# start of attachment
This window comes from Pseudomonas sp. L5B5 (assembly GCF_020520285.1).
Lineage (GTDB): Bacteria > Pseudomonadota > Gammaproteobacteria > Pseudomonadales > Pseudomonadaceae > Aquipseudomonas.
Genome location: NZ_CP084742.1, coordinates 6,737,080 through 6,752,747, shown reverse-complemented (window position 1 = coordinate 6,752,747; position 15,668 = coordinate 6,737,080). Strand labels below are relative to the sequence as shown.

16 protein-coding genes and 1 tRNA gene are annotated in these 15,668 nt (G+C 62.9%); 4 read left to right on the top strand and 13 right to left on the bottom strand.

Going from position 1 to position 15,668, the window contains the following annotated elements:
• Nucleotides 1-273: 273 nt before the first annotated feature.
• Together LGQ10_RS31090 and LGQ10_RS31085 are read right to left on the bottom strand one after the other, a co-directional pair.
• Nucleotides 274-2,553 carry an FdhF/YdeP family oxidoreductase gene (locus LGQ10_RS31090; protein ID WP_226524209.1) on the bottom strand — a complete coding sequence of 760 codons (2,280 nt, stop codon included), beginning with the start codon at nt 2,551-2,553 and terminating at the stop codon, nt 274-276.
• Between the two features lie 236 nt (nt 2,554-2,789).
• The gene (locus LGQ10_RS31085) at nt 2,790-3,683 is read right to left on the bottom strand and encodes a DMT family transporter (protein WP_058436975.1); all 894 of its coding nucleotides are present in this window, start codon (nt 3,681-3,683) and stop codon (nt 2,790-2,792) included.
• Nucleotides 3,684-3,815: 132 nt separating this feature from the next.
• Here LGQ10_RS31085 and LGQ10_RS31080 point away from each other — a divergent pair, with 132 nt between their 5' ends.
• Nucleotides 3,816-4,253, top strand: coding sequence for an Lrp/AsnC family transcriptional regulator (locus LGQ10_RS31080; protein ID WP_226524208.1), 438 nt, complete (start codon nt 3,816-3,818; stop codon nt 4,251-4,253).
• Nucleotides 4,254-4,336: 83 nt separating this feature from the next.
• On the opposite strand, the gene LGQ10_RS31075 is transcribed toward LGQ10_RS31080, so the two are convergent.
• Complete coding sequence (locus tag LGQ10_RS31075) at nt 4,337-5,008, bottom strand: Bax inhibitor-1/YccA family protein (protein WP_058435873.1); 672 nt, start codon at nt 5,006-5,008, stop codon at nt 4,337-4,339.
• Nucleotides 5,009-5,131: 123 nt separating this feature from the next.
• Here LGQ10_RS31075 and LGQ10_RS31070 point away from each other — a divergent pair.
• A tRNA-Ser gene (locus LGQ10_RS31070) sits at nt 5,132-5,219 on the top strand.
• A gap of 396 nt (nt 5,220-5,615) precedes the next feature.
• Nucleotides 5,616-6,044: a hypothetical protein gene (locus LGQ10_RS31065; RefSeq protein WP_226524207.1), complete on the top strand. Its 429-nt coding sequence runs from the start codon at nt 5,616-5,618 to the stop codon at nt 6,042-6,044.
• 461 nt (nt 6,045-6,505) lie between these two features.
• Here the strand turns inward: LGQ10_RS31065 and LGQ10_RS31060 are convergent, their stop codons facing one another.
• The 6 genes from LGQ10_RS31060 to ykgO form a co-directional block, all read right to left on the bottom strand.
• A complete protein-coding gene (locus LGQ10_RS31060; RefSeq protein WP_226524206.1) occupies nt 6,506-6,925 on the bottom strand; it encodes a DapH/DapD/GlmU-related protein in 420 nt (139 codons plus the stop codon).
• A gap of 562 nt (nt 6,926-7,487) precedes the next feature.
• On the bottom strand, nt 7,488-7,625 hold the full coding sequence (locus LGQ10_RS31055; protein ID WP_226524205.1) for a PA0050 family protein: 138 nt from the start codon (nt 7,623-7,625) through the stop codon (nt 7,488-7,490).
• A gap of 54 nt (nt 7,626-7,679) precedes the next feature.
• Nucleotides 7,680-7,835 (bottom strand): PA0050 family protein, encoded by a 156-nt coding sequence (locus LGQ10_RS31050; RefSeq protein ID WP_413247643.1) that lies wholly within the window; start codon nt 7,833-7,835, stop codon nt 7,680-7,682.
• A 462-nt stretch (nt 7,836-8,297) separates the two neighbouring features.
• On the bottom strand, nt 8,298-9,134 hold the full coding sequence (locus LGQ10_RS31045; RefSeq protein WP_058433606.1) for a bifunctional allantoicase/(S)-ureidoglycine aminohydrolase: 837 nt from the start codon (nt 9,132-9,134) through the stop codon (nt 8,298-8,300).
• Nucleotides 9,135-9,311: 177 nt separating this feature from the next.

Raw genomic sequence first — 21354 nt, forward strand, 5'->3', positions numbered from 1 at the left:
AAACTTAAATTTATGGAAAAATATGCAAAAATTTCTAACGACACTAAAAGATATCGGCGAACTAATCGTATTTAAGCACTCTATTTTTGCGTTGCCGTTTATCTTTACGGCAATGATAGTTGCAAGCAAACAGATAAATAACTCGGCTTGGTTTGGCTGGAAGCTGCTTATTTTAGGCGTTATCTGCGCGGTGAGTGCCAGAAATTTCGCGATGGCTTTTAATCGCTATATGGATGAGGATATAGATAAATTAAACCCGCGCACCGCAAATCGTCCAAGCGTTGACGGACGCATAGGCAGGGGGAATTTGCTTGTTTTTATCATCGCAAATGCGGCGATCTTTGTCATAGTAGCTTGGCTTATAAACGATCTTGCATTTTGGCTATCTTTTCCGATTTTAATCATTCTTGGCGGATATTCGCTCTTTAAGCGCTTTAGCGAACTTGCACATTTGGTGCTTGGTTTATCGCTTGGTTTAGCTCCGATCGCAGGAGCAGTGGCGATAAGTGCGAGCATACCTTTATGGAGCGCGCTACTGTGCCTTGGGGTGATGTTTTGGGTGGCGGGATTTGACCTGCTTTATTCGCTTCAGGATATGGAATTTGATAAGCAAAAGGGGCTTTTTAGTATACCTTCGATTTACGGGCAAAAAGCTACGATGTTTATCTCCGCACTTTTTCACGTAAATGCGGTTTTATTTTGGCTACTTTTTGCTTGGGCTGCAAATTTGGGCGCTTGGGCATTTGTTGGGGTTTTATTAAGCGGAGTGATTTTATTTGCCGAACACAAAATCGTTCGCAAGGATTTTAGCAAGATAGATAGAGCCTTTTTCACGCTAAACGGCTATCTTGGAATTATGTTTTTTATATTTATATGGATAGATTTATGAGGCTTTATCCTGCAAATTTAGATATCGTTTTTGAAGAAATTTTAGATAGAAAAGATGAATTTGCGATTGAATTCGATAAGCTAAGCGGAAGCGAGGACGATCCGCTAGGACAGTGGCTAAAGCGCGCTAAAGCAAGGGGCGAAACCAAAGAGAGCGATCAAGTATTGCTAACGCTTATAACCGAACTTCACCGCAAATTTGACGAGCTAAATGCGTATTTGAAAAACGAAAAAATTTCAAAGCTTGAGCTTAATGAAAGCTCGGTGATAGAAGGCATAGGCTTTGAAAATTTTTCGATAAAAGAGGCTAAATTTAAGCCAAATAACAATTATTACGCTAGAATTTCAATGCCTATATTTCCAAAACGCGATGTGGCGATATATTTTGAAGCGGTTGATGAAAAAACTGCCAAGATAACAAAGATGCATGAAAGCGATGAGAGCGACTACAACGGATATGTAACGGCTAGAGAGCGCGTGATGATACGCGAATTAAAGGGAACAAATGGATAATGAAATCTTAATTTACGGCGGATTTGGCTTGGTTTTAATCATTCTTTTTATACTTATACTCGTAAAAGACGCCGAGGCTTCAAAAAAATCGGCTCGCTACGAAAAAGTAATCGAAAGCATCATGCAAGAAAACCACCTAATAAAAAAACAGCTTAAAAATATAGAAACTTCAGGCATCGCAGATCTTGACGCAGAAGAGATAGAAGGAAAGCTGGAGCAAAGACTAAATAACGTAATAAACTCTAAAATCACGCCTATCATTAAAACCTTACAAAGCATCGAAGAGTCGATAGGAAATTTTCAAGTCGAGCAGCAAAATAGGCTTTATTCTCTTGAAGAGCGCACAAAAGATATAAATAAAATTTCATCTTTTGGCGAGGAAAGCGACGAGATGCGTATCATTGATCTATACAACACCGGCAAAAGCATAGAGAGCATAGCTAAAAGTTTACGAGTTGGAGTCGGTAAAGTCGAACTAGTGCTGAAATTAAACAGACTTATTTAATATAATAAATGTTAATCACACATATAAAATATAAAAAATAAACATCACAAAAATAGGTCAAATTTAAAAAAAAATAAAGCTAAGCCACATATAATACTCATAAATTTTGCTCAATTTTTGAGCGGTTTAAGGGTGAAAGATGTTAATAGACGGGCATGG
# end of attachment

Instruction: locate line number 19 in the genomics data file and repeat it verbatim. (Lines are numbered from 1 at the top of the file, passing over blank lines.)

• A tRNA-Ser gene (locus LGQ10_RS31070) sits at nt 5,132-5,219 on the top strand.